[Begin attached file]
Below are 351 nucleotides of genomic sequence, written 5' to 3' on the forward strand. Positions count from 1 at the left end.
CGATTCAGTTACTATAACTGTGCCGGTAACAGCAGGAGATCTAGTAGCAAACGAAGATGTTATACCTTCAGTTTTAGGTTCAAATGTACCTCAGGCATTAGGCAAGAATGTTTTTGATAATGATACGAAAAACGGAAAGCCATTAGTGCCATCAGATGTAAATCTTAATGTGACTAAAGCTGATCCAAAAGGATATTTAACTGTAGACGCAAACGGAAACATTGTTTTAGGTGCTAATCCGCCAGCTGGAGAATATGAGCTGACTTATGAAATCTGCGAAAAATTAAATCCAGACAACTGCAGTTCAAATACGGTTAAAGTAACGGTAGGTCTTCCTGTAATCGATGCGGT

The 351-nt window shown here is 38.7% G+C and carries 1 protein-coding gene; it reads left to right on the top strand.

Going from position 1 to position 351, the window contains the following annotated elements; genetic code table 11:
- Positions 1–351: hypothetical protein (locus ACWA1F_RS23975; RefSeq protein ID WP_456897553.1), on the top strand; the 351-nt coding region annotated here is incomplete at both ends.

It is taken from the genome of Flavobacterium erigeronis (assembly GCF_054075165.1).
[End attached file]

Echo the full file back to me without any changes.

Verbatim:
Below are 351 nucleotides of genomic sequence, written 5' to 3' on the forward strand. Positions count from 1 at the left end.
CGATTCAGTTACTATAACTGTGCCGGTAACAGCAGGAGATCTAGTAGCAAACGAAGATGTTATACCTTCAGTTTTAGGTTCAAATGTACCTCAGGCATTAGGCAAGAATGTTTTTGATAATGATACGAAAAACGGAAAGCCATTAGTGCCATCAGATGTAAATCTTAATGTGACTAAAGCTGATCCAAAAGGATATTTAACTGTAGACGCAAACGGAAACATTGTTTTAGGTGCTAATCCGCCAGCTGGAGAATATGAGCTGACTTATGAAATCTGCGAAAAATTAAATCCAGACAACTGCAGTTCAAATACGGTTAAAGTAACGGTAGGTCTTCCTGTAATCGATGCGGT

The 351-nt window shown here is 38.7% G+C and carries 1 protein-coding gene; it reads left to right on the top strand.

Going from position 1 to position 351, the window contains the following annotated elements; genetic code table 11:
- Positions 1–351: hypothetical protein (locus ACWA1F_RS23975; RefSeq protein ID WP_456897553.1), on the top strand; the 351-nt coding region annotated here is incomplete at both ends.

It is taken from the genome of Flavobacterium erigeronis (assembly GCF_054075165.1).